1642-44: Tasmania and Australia’s northern coast

Keen to continue investigations into whether the south land offered any commercial opportunities, the Dutch East India Company sent Abel Tasman and cartographer Franchoijs Visscher on a voyage of discovery in 1642.

Tasman famously circumnavigated the south land but did little to fulfill his instructions, nor discover more about the landmass.

He rarely came in contact with the coast and his only contributions to the Australian map were confined to the southern half of Tasmania, which he named ‘Van Diemen’s Land’.

Although Tasman surveyed little of the coastline, his voyage offered cartographers a sense of the south land’s size as well as establishing that it was not connected to any landmass thought to have existed further south or east.

In 1644, Tasman and Visscher were sent to sea again. This time their orders were to sail from the east coast of the Gulf of Carpentaria to Willems River (probably what we know today as the Ashburton River, about 20km south of Onslow).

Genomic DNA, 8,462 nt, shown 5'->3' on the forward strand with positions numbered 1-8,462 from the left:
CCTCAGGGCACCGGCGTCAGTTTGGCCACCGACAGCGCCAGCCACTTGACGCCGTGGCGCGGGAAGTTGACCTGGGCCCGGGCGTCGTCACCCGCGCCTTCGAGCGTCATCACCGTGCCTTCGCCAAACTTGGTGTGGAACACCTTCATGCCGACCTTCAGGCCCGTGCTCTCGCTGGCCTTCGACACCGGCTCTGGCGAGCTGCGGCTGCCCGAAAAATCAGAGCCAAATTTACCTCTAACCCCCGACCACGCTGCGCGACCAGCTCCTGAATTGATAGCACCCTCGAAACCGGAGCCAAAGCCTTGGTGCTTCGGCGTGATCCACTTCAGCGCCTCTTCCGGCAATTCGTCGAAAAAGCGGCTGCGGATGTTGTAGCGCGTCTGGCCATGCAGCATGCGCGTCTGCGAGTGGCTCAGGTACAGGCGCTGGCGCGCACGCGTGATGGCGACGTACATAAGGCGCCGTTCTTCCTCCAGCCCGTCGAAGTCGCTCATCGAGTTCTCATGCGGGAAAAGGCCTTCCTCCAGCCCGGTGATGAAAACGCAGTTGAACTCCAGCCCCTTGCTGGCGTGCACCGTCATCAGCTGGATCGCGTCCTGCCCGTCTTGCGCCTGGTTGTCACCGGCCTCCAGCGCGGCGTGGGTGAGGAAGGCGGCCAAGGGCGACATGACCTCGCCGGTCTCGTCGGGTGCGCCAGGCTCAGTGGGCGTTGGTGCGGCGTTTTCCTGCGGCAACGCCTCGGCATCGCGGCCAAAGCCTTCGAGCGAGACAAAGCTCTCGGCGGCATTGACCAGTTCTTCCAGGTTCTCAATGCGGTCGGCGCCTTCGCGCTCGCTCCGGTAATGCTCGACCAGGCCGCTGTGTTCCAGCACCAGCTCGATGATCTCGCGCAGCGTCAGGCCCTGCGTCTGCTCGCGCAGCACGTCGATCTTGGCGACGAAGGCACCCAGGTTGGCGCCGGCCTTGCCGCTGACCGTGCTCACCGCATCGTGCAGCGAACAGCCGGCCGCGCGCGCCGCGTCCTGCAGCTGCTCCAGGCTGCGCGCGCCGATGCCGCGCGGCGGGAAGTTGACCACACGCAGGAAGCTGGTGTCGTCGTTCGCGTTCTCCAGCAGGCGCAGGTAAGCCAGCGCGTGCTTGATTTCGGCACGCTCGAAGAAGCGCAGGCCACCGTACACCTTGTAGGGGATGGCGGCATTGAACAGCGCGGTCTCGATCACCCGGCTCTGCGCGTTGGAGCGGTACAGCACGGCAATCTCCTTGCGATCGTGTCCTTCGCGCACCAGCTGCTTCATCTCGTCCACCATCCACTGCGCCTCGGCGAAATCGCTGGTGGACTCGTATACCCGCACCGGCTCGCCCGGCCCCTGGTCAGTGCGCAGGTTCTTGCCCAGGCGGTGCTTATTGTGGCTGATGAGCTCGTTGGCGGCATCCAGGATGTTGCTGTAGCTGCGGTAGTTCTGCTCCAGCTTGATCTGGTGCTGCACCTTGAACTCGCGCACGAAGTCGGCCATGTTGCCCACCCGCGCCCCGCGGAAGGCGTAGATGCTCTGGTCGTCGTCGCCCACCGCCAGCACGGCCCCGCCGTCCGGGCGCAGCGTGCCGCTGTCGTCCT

They successfully charted over 3,700km between these two points, adding significantly to the northern half of the map of the south land. He replaced all previous names given by Dutch navigators with one – ‘New Holland’.

Tasman undertook two voyages between 1642-44 that chartered nearly 4000km of coastline – the most significant contribution to the map of Australia in the 1600s.